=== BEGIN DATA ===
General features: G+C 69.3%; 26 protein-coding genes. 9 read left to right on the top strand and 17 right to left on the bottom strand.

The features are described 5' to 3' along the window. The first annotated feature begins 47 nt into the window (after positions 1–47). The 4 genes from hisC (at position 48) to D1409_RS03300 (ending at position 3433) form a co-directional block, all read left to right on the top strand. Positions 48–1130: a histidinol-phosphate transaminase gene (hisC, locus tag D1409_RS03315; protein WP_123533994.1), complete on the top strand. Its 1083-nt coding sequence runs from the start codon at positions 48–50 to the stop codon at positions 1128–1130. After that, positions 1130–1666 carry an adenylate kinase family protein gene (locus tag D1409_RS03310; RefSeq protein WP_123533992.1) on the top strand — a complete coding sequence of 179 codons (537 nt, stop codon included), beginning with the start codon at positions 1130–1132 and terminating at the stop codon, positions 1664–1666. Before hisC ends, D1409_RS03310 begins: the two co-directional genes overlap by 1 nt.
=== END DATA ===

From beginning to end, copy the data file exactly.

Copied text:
General features: G+C 69.3%; 26 protein-coding genes. 9 read left to right on the top strand and 17 right to left on the bottom strand.

The features are described 5' to 3' along the window. The first annotated feature begins 47 nt into the window (after positions 1–47). The 4 genes from hisC (at position 48) to D1409_RS03300 (ending at position 3433) form a co-directional block, all read left to right on the top strand. Positions 48–1130: a histidinol-phosphate transaminase gene (hisC, locus tag D1409_RS03315; protein WP_123533994.1), complete on the top strand. Its 1083-nt coding sequence runs from the start codon at positions 48–50 to the stop codon at positions 1128–1130. After that, positions 1130–1666 carry an adenylate kinase family protein gene (locus tag D1409_RS03310; RefSeq protein WP_123533992.1) on the top strand — a complete coding sequence of 179 codons (537 nt, stop codon included), beginning with the start codon at positions 1130–1132 and terminating at the stop codon, positions 1664–1666. Before hisC ends, D1409_RS03310 begins: the two co-directional genes overlap by 1 nt.